International Politics Thread

    Yep. It's exactly the same thing that happened right before the EU expansion. According to the politicians, Western Europe was going to be flooded by hordes of cheap Polish labour, stealing our jobs, pillaging the countryside and eating our babies. It really felt like WW2 propaganda. Lookie here, none of that happened. Apart from the baby eating part, perhaps:;): The verdict is simple: PEOPLE ARE AFRAID OF CHANGE, IN WHATEVER FORM.
  13. xawery

    Theo van Gogh murdered

    Lol, I was joking... I kind of hoped my post made that quite clear This is simply not true, at least not in the case of the Netherlands. The integration (assimilation is a pejorative term) of Italians was a very problematic issue for the Dutch government. The Italians stuck together, caused trouble and antagonised the Dutch populace. This resulted in a backlash, with such charming results like "Italians not allowed"-signs in front of restaurants and bars. A report by the Blok commission, which has studied the integration efforts of the Dutch government over the past decades, states that "the integration of most immigrants has been partially or wholly succesful". This is quite a different view from the "utter disaster"-rhetoric of right-wing scaremongers. Blaming a whole ethnic group for the religious excesses of some individuals is not the right thing to do.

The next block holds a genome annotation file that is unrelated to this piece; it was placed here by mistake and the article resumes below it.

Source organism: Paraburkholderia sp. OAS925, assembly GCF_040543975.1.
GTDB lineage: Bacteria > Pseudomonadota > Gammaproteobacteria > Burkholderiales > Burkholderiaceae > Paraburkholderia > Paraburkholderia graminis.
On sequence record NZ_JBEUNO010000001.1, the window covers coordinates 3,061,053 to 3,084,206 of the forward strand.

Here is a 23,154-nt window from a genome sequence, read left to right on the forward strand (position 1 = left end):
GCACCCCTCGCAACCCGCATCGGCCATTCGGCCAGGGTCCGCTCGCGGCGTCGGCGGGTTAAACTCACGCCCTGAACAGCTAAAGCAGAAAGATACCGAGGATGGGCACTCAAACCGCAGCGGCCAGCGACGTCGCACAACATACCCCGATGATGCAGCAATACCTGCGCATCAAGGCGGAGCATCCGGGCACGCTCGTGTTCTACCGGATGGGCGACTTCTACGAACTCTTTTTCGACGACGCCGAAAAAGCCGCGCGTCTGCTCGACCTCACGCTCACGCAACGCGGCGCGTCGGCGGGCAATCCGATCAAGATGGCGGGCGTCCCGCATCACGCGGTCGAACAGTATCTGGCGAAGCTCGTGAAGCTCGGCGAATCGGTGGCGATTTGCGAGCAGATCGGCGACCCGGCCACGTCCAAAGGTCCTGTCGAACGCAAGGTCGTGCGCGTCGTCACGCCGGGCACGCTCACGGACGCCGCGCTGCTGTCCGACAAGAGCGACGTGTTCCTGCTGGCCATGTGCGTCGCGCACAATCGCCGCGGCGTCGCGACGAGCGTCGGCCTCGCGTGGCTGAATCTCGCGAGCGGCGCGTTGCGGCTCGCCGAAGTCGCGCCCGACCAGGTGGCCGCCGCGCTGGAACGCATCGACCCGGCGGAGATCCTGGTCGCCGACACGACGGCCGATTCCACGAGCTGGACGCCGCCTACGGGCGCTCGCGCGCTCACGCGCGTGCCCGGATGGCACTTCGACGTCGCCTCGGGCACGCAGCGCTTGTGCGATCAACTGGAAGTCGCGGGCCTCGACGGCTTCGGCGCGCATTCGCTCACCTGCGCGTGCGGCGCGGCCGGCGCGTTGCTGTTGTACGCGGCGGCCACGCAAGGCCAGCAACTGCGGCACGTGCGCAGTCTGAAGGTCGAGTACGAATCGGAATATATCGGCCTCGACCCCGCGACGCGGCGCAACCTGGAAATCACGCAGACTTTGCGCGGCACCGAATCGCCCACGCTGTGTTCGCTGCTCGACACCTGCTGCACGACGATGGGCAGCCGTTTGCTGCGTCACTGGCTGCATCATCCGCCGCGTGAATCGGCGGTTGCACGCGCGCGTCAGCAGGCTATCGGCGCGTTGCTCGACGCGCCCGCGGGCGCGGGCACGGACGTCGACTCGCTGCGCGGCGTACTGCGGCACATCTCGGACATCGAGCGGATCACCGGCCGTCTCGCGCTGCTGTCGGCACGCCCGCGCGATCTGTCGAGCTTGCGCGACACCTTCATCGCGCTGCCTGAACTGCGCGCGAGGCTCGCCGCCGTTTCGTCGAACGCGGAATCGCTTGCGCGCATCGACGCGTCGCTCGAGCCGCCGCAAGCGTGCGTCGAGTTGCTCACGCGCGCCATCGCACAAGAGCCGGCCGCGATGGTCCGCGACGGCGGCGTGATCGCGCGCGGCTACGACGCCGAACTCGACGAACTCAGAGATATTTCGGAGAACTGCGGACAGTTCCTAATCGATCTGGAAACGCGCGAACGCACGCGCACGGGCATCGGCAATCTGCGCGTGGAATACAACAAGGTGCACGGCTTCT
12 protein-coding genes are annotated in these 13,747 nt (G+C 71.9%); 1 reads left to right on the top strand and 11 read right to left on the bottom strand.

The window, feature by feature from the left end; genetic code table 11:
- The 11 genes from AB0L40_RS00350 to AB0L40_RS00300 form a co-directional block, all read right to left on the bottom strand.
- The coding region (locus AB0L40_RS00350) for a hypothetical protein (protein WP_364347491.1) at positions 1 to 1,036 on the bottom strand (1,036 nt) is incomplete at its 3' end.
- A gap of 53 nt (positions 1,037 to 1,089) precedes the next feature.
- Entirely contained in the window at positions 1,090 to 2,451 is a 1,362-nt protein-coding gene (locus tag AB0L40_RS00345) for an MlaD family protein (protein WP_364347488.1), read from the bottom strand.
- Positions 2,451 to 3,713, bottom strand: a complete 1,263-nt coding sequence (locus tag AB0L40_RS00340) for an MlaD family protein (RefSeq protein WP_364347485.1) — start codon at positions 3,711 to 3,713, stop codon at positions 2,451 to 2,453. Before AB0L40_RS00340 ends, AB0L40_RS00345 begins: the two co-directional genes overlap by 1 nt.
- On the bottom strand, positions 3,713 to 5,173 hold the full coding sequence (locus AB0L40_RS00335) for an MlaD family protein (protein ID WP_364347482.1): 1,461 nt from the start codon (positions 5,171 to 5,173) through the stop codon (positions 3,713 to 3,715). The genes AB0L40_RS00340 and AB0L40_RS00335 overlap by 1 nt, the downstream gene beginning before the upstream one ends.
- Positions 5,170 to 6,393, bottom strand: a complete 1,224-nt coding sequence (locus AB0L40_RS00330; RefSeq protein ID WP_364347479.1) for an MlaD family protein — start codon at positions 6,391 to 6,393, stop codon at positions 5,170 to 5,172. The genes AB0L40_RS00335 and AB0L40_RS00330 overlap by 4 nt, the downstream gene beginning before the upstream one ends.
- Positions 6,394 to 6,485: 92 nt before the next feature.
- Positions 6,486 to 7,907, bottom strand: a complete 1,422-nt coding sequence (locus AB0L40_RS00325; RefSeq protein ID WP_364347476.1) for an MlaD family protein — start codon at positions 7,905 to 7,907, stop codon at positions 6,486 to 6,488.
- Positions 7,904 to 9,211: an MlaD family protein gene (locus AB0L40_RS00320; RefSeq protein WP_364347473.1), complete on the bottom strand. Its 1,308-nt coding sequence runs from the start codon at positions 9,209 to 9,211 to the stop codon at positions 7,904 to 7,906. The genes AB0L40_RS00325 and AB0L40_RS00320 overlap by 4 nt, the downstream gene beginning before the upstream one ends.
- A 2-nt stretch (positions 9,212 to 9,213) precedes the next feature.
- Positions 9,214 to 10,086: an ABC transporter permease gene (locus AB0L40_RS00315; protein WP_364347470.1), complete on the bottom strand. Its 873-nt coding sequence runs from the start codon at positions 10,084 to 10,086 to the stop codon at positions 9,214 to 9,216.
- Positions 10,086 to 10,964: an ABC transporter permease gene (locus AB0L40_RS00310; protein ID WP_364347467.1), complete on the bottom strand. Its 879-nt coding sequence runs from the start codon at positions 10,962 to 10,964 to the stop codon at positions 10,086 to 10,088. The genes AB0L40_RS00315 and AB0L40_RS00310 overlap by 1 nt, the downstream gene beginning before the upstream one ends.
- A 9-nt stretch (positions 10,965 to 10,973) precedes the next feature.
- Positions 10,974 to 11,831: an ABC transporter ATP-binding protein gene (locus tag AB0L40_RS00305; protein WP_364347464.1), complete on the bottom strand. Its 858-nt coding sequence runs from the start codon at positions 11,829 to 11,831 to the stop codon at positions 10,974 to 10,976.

14. xawery

    Us presidential election 2004

    "May you live in interesting times". Well, no complaints from that department. It's the living-bit we might want to worry about.
  15. xawery

    Theo van Gogh murdered